From Plymouth I took the ferry to Cremyll. I walked through
the woods of Mount Edgcumbe to Cawsand
- yet another seaside haunt of my childhood. Next day saw
more fine walking around Rame Head, then
up and down among the holiday cottages above Whitsand Bay and through the Tregantle
Firing Range to Portwrinkle. Downderry, Seaton and Looe followed - more familiar
places of my youth. Susan had come down to replenish supplies, and we met at the
guest house above the harbour.
Day 20, from Looe to
Polperro and on to Polruan, was, so
the guidebook said, the toughest stretch on the South Cornwall coast path. Some
steep climbs, but nothing compared with north Cornwall or even east Dorset. The
scenery was spectacular, and as a bonus there were basking sharks to watch from
the cliffs above Polruan. I took the ferry across to Fowey, and headed out to
Gribbin Head with its curious striped
daymark (like a lighthouse without the light). Then past the tiny village of Polkerris
to the B&B at Par.
Next morning was easy going past
the china clay works and the suburbs of St Austell. After Porthpean the route
reverted to the classic ups and downs of coast path walking. Eventually I reached
Mevagissey - a place with even more traffic problems than most Cornish fishing
villages. Then round Chapel Point,
with a magnificently sited house on its tip, to Gorran Haven. The next stretch
was one of the finest, and at Dodman Point
the coast opened up to the Lizard. At the Dodman I was disconcerted to find that
the youth hostel at Boswinger, whose answering machine had confidently predicted
plenty of beds, had just sold its last bed. Fortunately the B&B next door
had a room. Whenever I walk past a youth hostel with a full car park and no room
for a walker I remember the days when cars were verboten at youth hostels - but
I suppose the YHA like everyone else has to make ends meet.
logistical problems next day. There is nowhere to stay between Portscatho and
the ferry to St Mawes, and the last ferry leaves at 5.15 pm. Portscatho seemed
too short a day, so I decided to aim for the ferry, confident that I would have
no problem finding accommodation in a town as big as Falmouth. The path past Portloe
was tough in parts, but mostly easy going, and I reached Place in good time to
catch the ferry to St Mawes and the connecting ferry to Falmouth. Then another
problem: I rang a dozen places and knocked on another dozen doors, but the whole
town was full. Everything from the backpackers' hostel to the 4 star hotel was
booked solid. My last chance was a B&B at Mawnan Smith, 5 miles south of Falmouth.
Yes they had a room - but they were just going out for the evening to a wedding
party and would not be back till late. Something in my voice must have betrayed
my desperation, and they suggested that I went to the party at the Red Lion and
picked up the key. So I pitched up at the pub at 9 PM, drank a toast to the happy
couple, and headed gratefully to bed.
The coast path
round the Lizard peninsula is deservedly popular, and I had many more walkers
for company for the rest of the trip. First, there was more water to negotiate.
I took the ferry across the Helford River, and then, a few miles further, waded
across Gillan Creek. South of Porthallow
the path diverts inland to avoid some coastal quarries, then it was easy going
to Coverack and its well-sited youth hostel.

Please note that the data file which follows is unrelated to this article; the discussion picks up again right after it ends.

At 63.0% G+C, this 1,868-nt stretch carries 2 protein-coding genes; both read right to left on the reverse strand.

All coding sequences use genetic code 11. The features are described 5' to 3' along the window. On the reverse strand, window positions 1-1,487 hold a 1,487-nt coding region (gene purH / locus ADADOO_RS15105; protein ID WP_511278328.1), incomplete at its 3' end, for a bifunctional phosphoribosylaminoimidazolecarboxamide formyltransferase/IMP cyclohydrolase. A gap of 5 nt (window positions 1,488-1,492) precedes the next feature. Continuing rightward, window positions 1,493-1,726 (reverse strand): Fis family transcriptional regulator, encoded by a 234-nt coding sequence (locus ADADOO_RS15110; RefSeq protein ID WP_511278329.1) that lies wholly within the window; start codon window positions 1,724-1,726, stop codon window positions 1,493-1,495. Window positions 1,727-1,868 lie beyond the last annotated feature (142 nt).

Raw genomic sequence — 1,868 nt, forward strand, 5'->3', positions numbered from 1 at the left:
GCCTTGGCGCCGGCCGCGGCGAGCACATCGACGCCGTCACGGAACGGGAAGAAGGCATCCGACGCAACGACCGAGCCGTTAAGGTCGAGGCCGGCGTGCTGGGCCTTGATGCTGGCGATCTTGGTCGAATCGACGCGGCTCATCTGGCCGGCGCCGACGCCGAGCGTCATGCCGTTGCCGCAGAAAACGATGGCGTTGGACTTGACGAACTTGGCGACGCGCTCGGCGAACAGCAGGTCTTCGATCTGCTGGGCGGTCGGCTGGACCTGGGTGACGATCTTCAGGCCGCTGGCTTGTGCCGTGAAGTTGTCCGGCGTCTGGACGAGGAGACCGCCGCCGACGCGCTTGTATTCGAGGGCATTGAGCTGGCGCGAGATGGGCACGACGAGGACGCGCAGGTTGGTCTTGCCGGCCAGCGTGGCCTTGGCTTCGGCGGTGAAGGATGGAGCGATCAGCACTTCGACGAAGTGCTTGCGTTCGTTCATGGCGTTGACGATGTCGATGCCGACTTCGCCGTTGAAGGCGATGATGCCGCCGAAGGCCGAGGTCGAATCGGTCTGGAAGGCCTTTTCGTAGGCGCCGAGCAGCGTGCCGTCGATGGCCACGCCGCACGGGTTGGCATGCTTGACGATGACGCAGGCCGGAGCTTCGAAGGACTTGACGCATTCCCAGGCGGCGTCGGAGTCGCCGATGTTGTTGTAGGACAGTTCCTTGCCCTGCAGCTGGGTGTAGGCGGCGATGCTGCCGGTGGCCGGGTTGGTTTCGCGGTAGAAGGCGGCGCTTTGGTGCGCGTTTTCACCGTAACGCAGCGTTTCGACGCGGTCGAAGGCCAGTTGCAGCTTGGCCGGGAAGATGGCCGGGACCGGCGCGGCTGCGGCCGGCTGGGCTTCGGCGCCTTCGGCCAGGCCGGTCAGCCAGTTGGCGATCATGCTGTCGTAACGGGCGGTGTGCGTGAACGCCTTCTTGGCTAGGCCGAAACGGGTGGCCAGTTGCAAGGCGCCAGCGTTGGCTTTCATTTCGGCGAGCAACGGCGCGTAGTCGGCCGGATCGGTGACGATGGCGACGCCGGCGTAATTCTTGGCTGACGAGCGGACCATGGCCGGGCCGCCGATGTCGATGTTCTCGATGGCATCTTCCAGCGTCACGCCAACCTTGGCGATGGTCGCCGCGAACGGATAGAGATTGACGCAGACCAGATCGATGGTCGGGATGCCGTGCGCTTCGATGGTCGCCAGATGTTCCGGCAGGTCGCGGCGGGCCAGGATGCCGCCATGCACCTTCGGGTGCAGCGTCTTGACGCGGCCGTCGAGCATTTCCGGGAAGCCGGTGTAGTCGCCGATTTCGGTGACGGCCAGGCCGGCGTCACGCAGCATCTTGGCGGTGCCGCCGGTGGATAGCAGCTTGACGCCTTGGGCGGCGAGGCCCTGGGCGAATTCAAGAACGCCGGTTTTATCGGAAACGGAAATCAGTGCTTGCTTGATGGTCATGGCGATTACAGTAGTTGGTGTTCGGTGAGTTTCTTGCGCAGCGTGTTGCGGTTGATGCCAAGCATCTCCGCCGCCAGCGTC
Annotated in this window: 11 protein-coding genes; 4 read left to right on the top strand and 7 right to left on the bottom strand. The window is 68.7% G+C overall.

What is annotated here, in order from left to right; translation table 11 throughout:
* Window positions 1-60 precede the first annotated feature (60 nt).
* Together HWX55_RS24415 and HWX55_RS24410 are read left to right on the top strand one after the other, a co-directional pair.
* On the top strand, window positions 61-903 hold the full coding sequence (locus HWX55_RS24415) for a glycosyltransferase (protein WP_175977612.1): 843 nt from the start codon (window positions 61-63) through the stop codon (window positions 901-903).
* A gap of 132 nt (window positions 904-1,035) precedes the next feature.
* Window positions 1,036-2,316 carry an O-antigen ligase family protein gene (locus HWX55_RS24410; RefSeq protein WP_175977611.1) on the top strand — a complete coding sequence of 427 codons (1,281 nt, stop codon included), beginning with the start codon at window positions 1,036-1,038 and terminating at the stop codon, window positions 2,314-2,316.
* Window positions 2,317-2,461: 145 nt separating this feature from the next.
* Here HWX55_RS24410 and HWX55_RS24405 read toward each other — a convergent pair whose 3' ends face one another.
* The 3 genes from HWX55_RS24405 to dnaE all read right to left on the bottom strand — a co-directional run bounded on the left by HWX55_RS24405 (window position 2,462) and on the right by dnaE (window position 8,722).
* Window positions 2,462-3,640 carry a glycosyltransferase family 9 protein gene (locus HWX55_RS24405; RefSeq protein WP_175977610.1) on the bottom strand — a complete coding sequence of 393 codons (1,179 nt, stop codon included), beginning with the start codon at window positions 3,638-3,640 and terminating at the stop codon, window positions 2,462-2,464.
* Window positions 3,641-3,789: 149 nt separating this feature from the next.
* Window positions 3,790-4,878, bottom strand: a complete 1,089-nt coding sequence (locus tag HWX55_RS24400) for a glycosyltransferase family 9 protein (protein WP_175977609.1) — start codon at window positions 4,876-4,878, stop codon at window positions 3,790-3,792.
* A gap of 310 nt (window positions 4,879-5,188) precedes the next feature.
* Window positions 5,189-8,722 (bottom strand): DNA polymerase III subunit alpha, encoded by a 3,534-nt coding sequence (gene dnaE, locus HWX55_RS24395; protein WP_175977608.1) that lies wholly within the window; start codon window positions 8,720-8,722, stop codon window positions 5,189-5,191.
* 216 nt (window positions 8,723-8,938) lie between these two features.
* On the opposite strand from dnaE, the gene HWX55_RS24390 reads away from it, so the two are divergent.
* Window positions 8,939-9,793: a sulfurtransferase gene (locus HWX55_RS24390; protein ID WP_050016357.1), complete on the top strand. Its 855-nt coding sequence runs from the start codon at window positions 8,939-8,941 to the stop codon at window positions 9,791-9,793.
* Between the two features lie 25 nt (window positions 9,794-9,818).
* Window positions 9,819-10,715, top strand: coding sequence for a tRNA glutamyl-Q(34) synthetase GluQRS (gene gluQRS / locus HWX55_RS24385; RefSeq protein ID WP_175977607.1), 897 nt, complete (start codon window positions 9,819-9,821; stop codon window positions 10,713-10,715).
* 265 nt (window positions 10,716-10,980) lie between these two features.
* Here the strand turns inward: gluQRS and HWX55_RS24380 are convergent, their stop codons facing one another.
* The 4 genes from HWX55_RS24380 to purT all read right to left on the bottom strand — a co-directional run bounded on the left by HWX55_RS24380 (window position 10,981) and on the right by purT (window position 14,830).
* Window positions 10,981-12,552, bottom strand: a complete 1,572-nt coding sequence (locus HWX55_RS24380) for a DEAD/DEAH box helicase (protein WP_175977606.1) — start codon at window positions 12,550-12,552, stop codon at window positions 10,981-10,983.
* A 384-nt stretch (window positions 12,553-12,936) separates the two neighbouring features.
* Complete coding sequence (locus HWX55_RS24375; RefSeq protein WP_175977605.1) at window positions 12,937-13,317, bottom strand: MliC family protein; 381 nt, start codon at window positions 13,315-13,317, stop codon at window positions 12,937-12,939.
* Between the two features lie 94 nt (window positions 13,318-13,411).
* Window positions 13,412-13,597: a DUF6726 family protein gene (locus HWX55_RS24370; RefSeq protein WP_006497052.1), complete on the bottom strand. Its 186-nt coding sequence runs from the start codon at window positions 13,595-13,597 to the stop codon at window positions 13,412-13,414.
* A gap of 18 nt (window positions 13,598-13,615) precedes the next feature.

I had seen
basking sharks every day since Polruan,
but the best sightings came next day. Basking sharks are enormous - 30 feet or
more, the second largest fish in the world. Near Kennack Sands a group was close
inshore where the water was clear. I sat for ages watching them from the clifftop.
Cadgwith - a picture postcard village
- I met one of the few Cornishmen left on the coast. He told me that most of the
village houses were second homes, a few occupied full-time by incomers.
Cadgwith the path led past a series of spectacular coves and headlands to Lizard
Point. There, people were waiting their turn to be the southernmost person
in England. Then I headed half a mile north to my B&B in Lizard Town.
headed north from Lizard Point next day on one of the most scenic stretches of
the whole coast path. At Kynance Cove
the path squeezes between the sea and the bottom of the cliff, and at Mullion
Cove the basking sharks were out in force. Then, past Gunwalloe, I left the granite
cliffs of the Lizard and traversed gentler slopes to the gravel beach of Loe Bar
More grand scenery next day - tiny coves
and rugged headlands. After Prussia Cove
St Michael's Mount came into view,
and matchstick people walking across the causeway to the island. From Marazion
I trudged along the beach to Penzance and through the town to the youth hostel.
to Land's End is a comfortable one-day walk, but I decided to make it an easy
2-day stroll. I had a good look round Mousehole,
had a leisurely lunch in the cafe at Lamorna Cove, then tackled the very rocky
stretch to Tater-du and on to Porthcurno for the night. Susan had driven down
to join me for the last day's walking. Next morning we both
scaled the steep steps beside the Minack
Theatre. At Gwennap Head the buildings of Land's End came into sight. Then the
spectacular end to the walk, past Nanjizal
Cove to Land's End itself.
It is customary for walkers to be sniffy
about Land's End.
OK, there are tacky exhibitions and gift shops. But it is a magical place, with
dramatic seascapes, views out to the Scilly Isles. Popular places are usually
popular for good reason, and Land's End makes a fitting end to England.
reached Land's End 28 days after leaving Oxford, on 7 July, which was my 60th